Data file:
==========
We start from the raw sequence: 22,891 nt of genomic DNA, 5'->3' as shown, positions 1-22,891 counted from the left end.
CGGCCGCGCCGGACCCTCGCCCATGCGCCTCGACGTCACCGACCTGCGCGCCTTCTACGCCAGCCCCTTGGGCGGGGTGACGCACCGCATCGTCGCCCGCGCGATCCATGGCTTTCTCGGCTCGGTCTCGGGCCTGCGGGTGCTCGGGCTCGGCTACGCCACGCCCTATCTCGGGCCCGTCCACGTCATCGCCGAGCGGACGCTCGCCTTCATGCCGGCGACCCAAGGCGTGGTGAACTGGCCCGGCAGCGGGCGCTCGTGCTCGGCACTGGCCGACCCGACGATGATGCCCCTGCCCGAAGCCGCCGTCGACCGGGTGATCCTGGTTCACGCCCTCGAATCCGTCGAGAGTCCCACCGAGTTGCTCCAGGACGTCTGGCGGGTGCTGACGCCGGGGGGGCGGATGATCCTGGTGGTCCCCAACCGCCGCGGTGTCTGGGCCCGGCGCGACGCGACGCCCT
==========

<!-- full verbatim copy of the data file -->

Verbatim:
We start from the raw sequence: 22,891 nt of genomic DNA, 5'->3' as shown, positions 1-22,891 counted from the left end.
CGGCCGCGCCGGACCCTCGCCCATGCGCCTCGACGTCACCGACCTGCGCGCCTTCTACGCCAGCCCCTTGGGCGGGGTGACGCACCGCATCGTCGCCCGCGCGATCCATGGCTTTCTCGGCTCGGTCTCGGGCCTGCGGGTGCTCGGGCTCGGCTACGCCACGCCCTATCTCGGGCCCGTCCACGTCATCGCCGAGCGGACGCTCGCCTTCATGCCGGCGACCCAAGGCGTGGTGAACTGGCCCGGCAGCGGGCGCTCGTGCTCGGCACTGGCCGACCCGACGATGATGCCCCTGCCCGAAGCCGCCGTCGACCGGGTGATCCTGGTTCACGCCCTCGAATCCGTCGAGAGTCCCACCGAGTTGCTCCAGGACGTCTGGCGGGTGCTGACGCCGGGGGGGCGGATGATCCTGGTGGTCCCCAACCGCCGCGGTGTCTGGGCCCGGCGCGACGCGACGCCCT